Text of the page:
When I first moved to my apartment, the red roadside kiosk up the hill was selling eggs for five shillings (six cents in USD) a piece.
In late February the price went up to six shillings.
One day in mid-March I went to buy some eggs and they cost seven shillings each. The next day, the price had gone up to eight.
"What?" I asked the Ethiopian kiosk owner, "Yesterday the eggs were seven?"
"I know, I know," he said. "Everything is going up. Bread used to be 25 shillings. Now it's 35. Milk is up too. What can I do?"
There are many factors affecting food prices in Kenya right now. Global prices for fuel, fertilizers and seeds are going up. The economy is struggling since the post-election violence. The rainy and dry seasons are no longer predictable, so farmers are unsure when to plant. And many people in rural areas who grew their own food and/or grew food for market are still displaced from their land.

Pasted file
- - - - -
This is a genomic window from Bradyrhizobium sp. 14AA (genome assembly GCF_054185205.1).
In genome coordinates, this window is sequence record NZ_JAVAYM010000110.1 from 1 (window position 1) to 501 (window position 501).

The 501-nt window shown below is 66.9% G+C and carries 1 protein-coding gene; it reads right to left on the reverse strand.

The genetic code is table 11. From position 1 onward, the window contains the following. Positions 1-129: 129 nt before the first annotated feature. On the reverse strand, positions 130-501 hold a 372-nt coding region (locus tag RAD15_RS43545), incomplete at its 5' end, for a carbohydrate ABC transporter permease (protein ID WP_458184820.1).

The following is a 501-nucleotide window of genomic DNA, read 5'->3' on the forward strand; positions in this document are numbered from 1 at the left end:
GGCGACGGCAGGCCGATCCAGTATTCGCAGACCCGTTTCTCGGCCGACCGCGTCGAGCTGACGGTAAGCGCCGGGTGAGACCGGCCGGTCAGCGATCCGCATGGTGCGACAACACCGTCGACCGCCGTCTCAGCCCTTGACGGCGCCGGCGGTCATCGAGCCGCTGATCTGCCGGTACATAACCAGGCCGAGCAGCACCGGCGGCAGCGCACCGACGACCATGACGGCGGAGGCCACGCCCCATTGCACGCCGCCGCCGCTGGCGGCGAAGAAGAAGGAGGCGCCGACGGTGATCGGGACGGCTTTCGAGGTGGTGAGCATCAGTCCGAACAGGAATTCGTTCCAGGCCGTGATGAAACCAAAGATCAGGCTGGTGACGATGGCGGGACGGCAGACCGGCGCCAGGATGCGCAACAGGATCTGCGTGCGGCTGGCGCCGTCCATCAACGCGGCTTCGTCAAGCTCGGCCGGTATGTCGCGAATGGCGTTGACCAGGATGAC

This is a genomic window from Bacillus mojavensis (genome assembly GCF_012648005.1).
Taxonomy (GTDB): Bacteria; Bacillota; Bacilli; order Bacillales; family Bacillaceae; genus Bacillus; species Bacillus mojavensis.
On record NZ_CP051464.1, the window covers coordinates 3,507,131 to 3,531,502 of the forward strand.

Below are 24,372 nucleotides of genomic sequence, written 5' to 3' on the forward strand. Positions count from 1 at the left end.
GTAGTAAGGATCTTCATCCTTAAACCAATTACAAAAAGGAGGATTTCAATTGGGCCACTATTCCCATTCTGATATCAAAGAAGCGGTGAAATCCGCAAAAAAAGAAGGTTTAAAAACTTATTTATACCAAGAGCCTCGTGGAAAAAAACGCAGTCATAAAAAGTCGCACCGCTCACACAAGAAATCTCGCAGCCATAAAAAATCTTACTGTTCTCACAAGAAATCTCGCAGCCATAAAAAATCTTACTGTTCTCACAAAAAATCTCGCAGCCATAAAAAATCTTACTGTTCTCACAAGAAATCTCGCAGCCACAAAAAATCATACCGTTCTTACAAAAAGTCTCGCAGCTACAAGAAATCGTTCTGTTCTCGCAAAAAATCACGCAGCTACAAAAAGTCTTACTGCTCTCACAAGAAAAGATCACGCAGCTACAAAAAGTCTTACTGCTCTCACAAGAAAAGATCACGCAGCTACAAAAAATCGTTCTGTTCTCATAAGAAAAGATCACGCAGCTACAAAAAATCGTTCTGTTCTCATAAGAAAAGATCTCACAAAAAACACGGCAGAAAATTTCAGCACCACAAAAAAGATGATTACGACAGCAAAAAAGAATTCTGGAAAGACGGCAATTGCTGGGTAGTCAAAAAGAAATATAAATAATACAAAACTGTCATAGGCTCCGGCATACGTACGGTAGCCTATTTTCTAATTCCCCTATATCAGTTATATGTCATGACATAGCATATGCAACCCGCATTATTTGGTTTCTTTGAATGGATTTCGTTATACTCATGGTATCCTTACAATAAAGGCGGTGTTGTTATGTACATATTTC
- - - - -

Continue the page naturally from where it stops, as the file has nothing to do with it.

The changes affect everyone: wholesalers, transporters, farmers, vendors and customers.
The government is promising subsidized fertilizer, but it's not clear how many farmers will benefit from the plan in this planting season.
Here's a short report I did for Voice of America that touches on some of the myriad issues.
It's a little frustrating to attempt to sum up such a big, important issue into a little story. Anybody want to pay me to write 2,000 or more words on it?